If President Obama thought 2013 was an unproductive year for his agenda in Congress, he probably will enjoy 2014 even less.
Mr. Obama has criticized the current Congress for being on track to become "the most unproductive in history." As campaigning begins in earnest for the congressional midterm elections, the president plans to push partisan proposals, such as raising the minimum wage, that have little chance of becoming law but are intended to draw distinctions for voters.
"The minimum wage is a very important part of the Democratic argument on economic inequality," said Republican strategist John Feehery. "Republicans are vulnerable on that. It's going to pass the Senate, and then it's going to die a lonely death in the House."
Starting with the State of the Union address Jan. 28, expect to hear Mr. Obama talk a lot about raising the minimum wage from $7.25 per hour. He pitched the idea a year ago, but this time the president is endorsing a Democratic plan to raise the minimum wage to $10.10 per hour — the first increase in six years.
The president, who is saddled with the worst job-approval ratings of his five-year presidency, also will renew his call in January to revive long-term unemployment benefits for 1.3 million Americans whose weekly payments expired in December. Doing so would cost taxpayers about $26 million through the end of the year.
Mr. Obama's themes of income equality, populism and an activist government are aimed at boosting the prospects of Democratic candidates who are hoping voters will overlook Republican criticism of Obamacare and its negative effects on many household budgets.
The president did get a bit of good economic news to end the year. The government announced Dec. 20 that growth in the third quarter was the strongest in nearly two years, although the news was largely lost in the coverage of the continuing implementation of Mr. Obama's signature health care law.
"Our businesses are positioned for new growth and new jobs," Mr. Obama said at his year-end news conference. "And I firmly believe that 2014 can be a breakthrough year for America."
Mr. Feehery said the president will try to get as much legislation through the Senate as possible in case Democrats lose control of the chamber to Republicans in the November elections.
"I think it's going to be a very bad election for Democrats," he said. "His approval ratings are down, he lost his credibility on Obamacare. It's really hard to fight back against that."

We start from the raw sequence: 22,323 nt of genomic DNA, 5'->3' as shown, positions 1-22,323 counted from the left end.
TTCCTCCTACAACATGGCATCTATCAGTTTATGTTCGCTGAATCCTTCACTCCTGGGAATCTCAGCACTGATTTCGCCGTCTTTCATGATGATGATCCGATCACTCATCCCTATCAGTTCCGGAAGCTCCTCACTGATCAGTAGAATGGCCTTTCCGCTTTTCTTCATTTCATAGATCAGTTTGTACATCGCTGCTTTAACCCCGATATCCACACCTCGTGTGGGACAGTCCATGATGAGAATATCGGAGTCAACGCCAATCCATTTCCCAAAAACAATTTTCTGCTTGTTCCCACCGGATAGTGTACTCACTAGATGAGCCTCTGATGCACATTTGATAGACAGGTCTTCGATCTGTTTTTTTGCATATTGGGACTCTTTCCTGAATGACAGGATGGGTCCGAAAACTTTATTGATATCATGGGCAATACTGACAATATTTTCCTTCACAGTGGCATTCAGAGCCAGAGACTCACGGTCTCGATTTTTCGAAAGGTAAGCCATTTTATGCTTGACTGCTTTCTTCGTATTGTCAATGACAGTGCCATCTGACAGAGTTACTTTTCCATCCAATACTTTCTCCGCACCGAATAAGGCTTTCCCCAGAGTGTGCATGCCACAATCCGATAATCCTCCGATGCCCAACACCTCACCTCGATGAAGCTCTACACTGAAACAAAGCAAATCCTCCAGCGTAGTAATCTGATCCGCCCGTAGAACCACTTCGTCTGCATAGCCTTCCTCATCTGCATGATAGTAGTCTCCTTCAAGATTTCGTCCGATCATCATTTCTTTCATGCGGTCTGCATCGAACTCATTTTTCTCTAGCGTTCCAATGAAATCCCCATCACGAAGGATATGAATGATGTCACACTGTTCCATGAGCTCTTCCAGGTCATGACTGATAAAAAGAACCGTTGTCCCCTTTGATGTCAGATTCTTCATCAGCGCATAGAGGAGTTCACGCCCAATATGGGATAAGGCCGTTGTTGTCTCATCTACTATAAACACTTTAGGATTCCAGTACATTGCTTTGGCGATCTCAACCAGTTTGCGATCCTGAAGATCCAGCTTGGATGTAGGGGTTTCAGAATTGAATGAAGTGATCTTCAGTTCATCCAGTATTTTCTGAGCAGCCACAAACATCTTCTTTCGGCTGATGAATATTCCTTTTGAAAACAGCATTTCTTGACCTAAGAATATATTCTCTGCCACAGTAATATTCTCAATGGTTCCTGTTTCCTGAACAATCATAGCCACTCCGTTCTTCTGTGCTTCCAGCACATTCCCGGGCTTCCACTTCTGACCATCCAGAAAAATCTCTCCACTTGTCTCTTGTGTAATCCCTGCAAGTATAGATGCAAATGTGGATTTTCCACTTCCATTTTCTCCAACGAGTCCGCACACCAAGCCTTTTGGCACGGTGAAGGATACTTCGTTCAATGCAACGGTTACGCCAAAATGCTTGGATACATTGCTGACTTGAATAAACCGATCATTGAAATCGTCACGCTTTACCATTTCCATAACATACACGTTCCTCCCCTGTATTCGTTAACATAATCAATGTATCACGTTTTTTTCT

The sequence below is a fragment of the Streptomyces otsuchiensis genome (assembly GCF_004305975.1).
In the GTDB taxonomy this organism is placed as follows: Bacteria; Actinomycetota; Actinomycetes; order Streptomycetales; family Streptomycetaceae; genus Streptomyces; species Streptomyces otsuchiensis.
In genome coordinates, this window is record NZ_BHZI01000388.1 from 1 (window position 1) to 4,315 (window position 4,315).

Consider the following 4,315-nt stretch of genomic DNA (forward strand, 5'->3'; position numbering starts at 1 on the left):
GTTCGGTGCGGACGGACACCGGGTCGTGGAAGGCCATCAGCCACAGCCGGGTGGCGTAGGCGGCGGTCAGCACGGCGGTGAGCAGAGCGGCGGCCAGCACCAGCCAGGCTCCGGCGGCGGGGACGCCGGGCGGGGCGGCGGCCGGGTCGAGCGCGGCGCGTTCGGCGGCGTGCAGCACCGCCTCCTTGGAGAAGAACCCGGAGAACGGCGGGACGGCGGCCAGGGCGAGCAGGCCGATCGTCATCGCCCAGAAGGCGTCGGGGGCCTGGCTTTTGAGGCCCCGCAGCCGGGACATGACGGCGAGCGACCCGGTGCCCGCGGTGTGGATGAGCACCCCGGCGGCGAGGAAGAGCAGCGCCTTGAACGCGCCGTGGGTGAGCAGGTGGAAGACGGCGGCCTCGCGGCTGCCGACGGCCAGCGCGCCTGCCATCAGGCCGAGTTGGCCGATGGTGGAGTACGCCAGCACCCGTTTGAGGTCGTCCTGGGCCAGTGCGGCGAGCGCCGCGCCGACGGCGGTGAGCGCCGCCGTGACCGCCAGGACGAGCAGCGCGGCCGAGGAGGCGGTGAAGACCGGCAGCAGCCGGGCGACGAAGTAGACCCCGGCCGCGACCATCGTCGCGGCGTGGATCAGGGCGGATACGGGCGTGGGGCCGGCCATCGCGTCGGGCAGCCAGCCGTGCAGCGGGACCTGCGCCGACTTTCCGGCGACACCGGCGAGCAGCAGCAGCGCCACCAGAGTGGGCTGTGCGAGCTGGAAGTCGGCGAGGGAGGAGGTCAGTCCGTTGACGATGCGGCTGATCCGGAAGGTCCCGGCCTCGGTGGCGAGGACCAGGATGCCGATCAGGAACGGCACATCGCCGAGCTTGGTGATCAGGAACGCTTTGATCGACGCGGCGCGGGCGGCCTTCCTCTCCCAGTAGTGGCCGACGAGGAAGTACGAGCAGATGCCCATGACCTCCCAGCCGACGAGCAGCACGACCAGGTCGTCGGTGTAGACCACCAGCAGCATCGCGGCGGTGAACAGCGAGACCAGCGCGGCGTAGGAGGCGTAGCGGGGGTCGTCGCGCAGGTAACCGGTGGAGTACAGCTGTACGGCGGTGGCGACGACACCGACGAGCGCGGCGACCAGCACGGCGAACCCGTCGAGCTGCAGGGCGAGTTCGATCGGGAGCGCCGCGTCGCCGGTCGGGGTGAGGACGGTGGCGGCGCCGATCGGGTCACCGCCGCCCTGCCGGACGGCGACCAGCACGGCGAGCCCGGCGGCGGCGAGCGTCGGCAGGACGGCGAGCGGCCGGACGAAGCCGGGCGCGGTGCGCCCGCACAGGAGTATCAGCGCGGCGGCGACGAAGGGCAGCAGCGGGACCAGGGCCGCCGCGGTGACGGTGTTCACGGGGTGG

A spokesman for the Democratic National Committee said the administration has turned the corner on the Affordable Care Act, and he predicted that problems with the program's rollout would not hurt Democrats at the ballot box.
"The free-fall stopped, we started climbing back, and are actually positioned for 2014," DNC spokesman Mo Elleithee said in an email to supporters. "The ACA is as popular as it's ever been — and that's fine electorally."
With prospects dim for Mr. Obama's agenda in Congress, the president is expected to issue more executive orders. Climate change is a likely target, but progressives also are pushing Mr. Obama to use his authority to pay employees of federal contractors more than the minimum wage.
Mr. Obama has issued 164 executive orders since January 2009, including a decree to stop the deportations of young illegal immigrants. He has averaged 33 executive orders per year but took only 19 such actions in 2013.
President George W. Bush issued 196 executive orders during his first five years in office, including more than a dozen in 2001 stemming from the 9/11 terrorist attacks. President Clinton issued 239 during his first five years in office.
Other items in the president's inbox include a decision on whether to approve the Keystone XL pipeline, deadlines and administrative challenges for Obamacare, congressional authority to complete ambitious trade deals with the European Union and a group of Pacific Rim nations, and grinding foreign policy crises such as the civil war in Syria and the end of combat activity in Afghanistan.
The legislative battles in which Mr. Obama chooses to engage will be fought in the Senate, where majority Democrats have eliminated the filibuster for executive branch and judicial nominees. If Republicans win back control of the Senate in November, the president is unlikely to find them in an accommodating mood.
Senate Minority Leader Mitch McConnell, Kentucky Republican, said Democrats are trying to ram through proposals without regard to the minority party.
"The Senate rules are now just as optional to Washington Democrats as the Obamacare mandates they decide they don't like," Mr. McConnell said shortly before Congress adjourned for the year. "All of which obviously makes a mockery of our institutions and our laws, and all of which suggests that this is a majority that has zero confidence in its own ideas. This is a majority that can't allow the minority to have a meaningful say when it comes to nominees. This is a majority that won't allow members to offer amendments when it counts."
Meeting of the minds?
One of the few prospects for bipartisan achievement in 2014 could be immigration reform. Although Speaker John A. Boehner, Ohio Republican, has said the House won't pass the Senate's comprehensive plan, some Republicans believe the House will approve at least some portions of the Senate bill.
"Anything that gets done on the legislative front will get done because Republicans want it, and I would put immigration in that category," Mr. Feehery said.
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